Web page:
The Woz may like WP8, but that won't help it. It's a fine system tied to idiots who are more like monkeys humping a football for lack of knowing what else to do with it.

RE: Funny.
By TakinYourPoints on 12/13/2012 7:05:32 PM , Rating: 2
And to add insult to injury, MS never stood behind the system. It was widely accepted that MS would *quickly* resolve all of the lacking'ness of WP7. And any updates would happen like the Apple variety do - without interference from the carriers. It was later discovered that MS never intended to bypass the carriers for update process. They were just rumor-milling the idea to try to hype people into adopting WP7.

The Woz may like WP8, but that won't help it. It's a fine system tied to idiots who are more like monkeys humping a football for lack of knowing what else to do with it.

I hate that I agree with this so much. :( WP does so many things right, some better than any mobile platform out there, but drops the ball in other very deep and fundamental ways. I've been "wait and see, this is actually awesome!" since WP7 was released but they sure are taking their sweet time...

RE: Funny.
By MartyLK on 12/13/12, Rating: 0
RE: Funny.
By MartyLK on 12/13/2012 6:15:51 PM , Rating: 2
By the way, when I say the Woz actually created Apple, I mean he was the force behind it being Apple. Jobs was the one who technically created the Apple identity and managed the business end of it. But Woz made the hardware and everything Apple was about at the time - which basically was kits and such.

RE: Funny.
By MartyLK on 12/13/2012 4:57:23 PM , Rating: 2
I just don't see the positive eco-system being talked about with Apple. My experience with Android has shown me a system that is perfectly integrated with the most ease and clarity of function.

Having my iPhone, I never really understood what was taking place in order to retrieve all of my contacts and other info. In fact, I recall my iPhone 4 being joined with the current phone I was to get contacts and other data transferred to it. With the Apple system, I didn't know where it was coming from or where it was actually at. With Android, I can clearly and easily understand the process of my info's location and state. A simple login brings it all back to me no matter what Android phone I use. It's all in one, fully apparent location - anything associated with my Google ID.

Apple's system is vague and undefined compared to Android. I think maybe it's not having everything tied to a UID like Android has is what makes it less user-friendly.

Google having Gmail and everything tied to that UID is what makes it so easy. Apple has, what, What the Hell is that? Is that an email address just as easy and universal to use as Gmail? I never used it that way. I couldn't open a particular app and sign in with my Apple UID and have everything associated with that UID. In Android, I can.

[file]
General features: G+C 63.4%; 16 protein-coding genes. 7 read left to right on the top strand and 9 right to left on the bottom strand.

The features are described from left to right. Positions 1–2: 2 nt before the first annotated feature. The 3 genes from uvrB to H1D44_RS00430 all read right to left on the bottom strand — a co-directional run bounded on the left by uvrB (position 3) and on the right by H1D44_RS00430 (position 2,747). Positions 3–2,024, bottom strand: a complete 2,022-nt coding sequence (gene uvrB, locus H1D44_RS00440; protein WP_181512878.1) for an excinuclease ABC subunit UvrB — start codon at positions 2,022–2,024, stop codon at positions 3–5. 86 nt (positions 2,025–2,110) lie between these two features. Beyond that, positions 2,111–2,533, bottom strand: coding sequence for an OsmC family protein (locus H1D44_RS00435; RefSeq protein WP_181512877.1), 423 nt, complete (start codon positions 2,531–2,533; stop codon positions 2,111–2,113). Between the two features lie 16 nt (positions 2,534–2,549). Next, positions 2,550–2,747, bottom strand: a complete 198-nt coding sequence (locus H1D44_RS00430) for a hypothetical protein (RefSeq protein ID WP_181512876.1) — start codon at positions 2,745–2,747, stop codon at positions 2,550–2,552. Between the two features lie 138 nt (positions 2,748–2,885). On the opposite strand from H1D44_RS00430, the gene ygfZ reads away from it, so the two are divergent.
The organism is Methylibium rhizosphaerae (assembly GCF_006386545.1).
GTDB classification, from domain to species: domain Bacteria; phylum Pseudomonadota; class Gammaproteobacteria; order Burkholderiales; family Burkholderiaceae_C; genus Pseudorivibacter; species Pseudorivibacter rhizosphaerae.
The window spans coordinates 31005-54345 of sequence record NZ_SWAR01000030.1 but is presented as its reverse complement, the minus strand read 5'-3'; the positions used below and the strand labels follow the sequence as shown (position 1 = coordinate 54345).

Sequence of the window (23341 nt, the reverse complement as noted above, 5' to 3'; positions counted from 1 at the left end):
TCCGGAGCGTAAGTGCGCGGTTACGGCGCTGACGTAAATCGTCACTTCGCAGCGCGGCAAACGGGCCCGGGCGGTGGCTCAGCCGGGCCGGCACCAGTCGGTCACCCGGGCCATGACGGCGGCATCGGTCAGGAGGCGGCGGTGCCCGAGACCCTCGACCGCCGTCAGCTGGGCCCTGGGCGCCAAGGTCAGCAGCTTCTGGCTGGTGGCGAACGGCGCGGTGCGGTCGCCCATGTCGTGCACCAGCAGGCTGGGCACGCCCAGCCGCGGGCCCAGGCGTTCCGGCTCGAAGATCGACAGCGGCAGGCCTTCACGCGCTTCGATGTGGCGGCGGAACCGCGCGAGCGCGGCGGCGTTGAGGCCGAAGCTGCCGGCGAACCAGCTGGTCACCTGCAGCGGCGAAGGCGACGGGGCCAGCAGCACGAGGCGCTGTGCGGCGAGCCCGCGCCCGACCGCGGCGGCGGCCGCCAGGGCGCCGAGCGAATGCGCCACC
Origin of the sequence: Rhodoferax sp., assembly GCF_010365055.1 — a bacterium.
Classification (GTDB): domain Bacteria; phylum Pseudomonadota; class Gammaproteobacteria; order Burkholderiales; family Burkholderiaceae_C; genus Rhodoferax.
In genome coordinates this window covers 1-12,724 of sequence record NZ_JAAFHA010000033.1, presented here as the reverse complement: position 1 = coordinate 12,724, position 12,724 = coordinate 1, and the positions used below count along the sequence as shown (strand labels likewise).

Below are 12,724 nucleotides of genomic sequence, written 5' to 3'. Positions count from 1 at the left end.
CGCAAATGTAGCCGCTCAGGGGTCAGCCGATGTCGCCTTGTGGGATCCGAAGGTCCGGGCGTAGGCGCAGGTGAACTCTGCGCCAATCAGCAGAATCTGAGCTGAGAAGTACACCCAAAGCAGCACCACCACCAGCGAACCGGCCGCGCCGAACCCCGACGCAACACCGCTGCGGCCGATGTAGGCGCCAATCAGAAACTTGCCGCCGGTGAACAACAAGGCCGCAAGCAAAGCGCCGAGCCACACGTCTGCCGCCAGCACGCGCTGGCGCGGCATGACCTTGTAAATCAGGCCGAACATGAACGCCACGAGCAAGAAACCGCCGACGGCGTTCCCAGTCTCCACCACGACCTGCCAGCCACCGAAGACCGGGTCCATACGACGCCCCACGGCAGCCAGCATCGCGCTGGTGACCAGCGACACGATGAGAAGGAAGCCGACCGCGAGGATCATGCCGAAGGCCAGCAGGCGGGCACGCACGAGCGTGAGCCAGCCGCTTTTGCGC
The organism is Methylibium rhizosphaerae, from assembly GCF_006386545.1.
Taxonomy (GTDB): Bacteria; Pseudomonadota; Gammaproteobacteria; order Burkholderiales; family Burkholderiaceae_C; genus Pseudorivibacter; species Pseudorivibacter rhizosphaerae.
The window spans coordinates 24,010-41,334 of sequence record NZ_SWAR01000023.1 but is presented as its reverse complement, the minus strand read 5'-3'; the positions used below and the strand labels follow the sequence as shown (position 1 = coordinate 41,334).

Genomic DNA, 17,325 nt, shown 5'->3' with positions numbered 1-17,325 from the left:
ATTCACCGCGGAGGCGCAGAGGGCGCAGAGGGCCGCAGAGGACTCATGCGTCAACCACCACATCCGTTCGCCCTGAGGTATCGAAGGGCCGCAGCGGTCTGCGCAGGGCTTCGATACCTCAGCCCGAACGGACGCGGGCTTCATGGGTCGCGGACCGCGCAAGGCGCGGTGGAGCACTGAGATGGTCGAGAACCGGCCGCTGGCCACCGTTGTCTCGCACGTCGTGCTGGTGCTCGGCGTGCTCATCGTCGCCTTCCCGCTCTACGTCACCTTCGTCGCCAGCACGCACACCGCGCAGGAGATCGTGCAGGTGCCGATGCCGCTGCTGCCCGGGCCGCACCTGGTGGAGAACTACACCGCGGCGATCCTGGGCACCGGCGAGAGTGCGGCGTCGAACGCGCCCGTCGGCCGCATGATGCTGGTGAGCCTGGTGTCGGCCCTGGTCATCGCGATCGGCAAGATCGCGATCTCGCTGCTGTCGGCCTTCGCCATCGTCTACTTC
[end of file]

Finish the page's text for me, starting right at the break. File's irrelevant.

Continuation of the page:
RE: Funny.
By retrospooty on 12/13/2012 5:27:13 PM , Rating: 2
I agree with you, but you and I aren't normal people, we are the type of people that visit tech sites on the internet LOL.

Most people don't want to know what is going on or just dont care. For people that don't know anything about the tech involved, or just don't care the iPhone is a great ecosystem.

RE: Funny.
By TakinYourPoints on 12/13/2012 5:29:57 PM , Rating: 2
It doesn't sound like you're doing it right. Things like contacts and scheduling automatically propagate between my iPhone/iPad/Mac/PC with no problems. There is a centralized UID, iCloud, and it is brain-dead simple to use.

I also use Google's UID for GMail/Drive/Chrome, and it also works great, but I wouldn't say it is either any easier or more difficult to use.

RE: Funny.
By MartyLK on 12/13/2012 5:48:37 PM , Rating: 2
I don't know. Maybe the Apple process got better with iOS6. But I do know it was at best, vague, when I was using my i4.

Okay, thinking a little bit back at the iPhone situation, I have - I think - an example:

My iTunes account is associated with a particular POP email address. And it isn't an "iCloud" address. I could not punch in my iTunes ID, which has all of my purchased apps and music, and have ready access to everything associate with Apple's centralized UID - "iCloud".

In Android, any apps or games or music or anything I've bought is associated with the Gmail UID. The whole universe is associated with the Gmail UID.

RE: Funny.
By mlambert890 on 12/15/2012 12:00:47 AM , Rating: 2
Things changed with iCloud.

Android is fine as long as you want to surrender your entire existence to Google. Yes of course if you use Android (their OS), the Android app store (their app store), Google Music (their music service), GMail (their mail app) and every other thing they do, then yes it works great.

Similarly if you do everything with Apple resources then everything Apple works great too.

The point is that as soon as you don't want to surrender your entire existence to any one of these ecosystems, they *all* break down. You dont feel it because you are happily 100% Google. 100% Apple people dont feel it because they are 100% Apple. There really is no difference beyond the perception of individual "fans".

Its ironic that Google and Apple are busily creating *far* more "lock in" than MSFT ever did and continually get not only a free pass, but really kudos for building such "well integrated environments". The #1 and #2 dominators of the largest growth segment in computing each having total monopoly control of the entire stack really isnt a great thing, but no one seems to care anymore.

RE: Funny.
By mlambert890 on 12/15/2012 12:06:19 AM , Rating: 2
And before anyone splits hairs.. Yes I realize that "Android" isnt "Google" but for all intents and purposes it really is. The hardware OEM partners provide device diversity, and *technically* it is "open" and "open source", but in practice this is Googles playground and, again excepting the device diversity, is just as much of a centrally controlled walled garden as IOS is for the vast majority of users.